Does the Indian government kill terrorists or suspected terrorists abroad? If we do, then we will not be the only ones.
The US is the most open about its policies. Former President Barack Obama had a ‘kill list’ of terrorists whose executions (commando raids, drone attacks, missile strikes, etc.) he formally approved. Israel is proud of its reputation for tracking down and assassinating anyone who plans terror attacks on its citizens. The UK has been accused of killing off Irish terrorists. Russian President Vladimir Putin has turned assassination into a cosy little cottage industry.
In recent weeks, the question of political assassinations has been in the news after Canada accused India of killing Hardeep Singh Nijjar, a Canadian Khalistani, and then the US said it was investigating India’s involvement in an attempt to assassinate Gurpatwant Singh Pannun, another Khalistani with dual US-Canada citizenship. According to the Americans, the foiled attempt to kill Pannun took place on US soil.
Trudeau’s ire & US’ charges
Both allegations have been handled differently. In Nijjar’s case, Canadian Prime Minister Justin Trudeau went public with the allegation and then acted as though the charges were proven. Canada expelled Indian diplomat Pavan Kumar Rai, accusing him of being a R&AW officer involved in the assassination.
This was a strategically disastrous move—perhaps prompted by Trudeau’s ire following his humiliating trip to New Delhi for the G20 summit or simply by his desire to please the Khalistani elements who support his government. It made it obligatory for India to respond strongly. The diplomatic row that ensued still has to be resolved.
Canada has yet to publicly provide any proof of the charges despite India’s constant demands for evidence. One theory is that the Canadian evidence consists of surveillance intercepts passed on to Ottawa by the US as part of the Five Eyes intelligence. Such intercepts cannot, by general agreement, be made public. And in any case, the US does not want the details of the surveillance it conducts to be revealed. As of now, it seems probable that the Canadians have no convincing evidence of their own.
In Pannun’s case, the US communicated its concern to India privately. Nobody was expelled. No public allegations were made. India has responded with vague but generally conciliatory statements saying that it is examining the issue.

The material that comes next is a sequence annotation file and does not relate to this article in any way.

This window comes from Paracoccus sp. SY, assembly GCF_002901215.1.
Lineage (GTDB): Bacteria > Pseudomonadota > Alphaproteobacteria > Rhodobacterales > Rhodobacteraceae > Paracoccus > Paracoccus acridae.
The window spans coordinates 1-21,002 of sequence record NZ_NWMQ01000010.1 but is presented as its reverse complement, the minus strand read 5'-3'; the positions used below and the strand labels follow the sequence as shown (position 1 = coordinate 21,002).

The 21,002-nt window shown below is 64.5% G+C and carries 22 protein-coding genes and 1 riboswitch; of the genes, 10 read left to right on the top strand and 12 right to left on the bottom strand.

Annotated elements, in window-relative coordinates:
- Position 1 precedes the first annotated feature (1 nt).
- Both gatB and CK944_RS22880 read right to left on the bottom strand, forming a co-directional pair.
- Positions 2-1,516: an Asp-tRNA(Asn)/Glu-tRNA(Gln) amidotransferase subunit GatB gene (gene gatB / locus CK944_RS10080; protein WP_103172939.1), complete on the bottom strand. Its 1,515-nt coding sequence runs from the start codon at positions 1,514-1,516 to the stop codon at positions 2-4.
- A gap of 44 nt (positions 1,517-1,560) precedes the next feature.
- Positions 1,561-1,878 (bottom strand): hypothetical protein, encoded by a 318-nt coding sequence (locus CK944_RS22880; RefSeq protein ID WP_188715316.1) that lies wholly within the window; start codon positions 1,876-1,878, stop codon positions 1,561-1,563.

Until it can be demonstrated that India was involved in either case, we are obliged to accept the Indian government’s position that the charges are just unsubstantiated.
But here’s the thing: even if Canada or the US were to provide video footage of Indian operatives gunning for Nijjar or Pannun, it would make no difference to domestic public opinion. Indians have suffered so much from terrorism over the last two decades that the idea of bumping off terrorists has wide public support. Even if we did not kill Nijjar, we should have—that’s the general sentiment.
Westerners find this view a little shocking. But frankly, it should surprise nobody. That is precisely the view of most Americans about their own enemies. Israeli popular culture is full of stories about Mossad agents hunting down Arab terrorists. Even the UK has James Bond as its most popular fictional hero who is ‘licensed to kill’ while ‘on Her Majesty’s secret service.’ (I guess it will be ‘His Majesty’ by the time the next movie comes out.)
Worse still, it is hard for the West to criticise India at a time when American and European governments are justifying the killing of thousands of civilians, including women and children, in Gaza on the grounds that these killings are tragic but inevitable consequences of the battle against terrorism. Suggestions that Israel may have violated international law are simply brushed aside.
The fight against terror is full of such moral grey areas and double standards. All we are left with are hard, practical questions. And it’s time to ask them.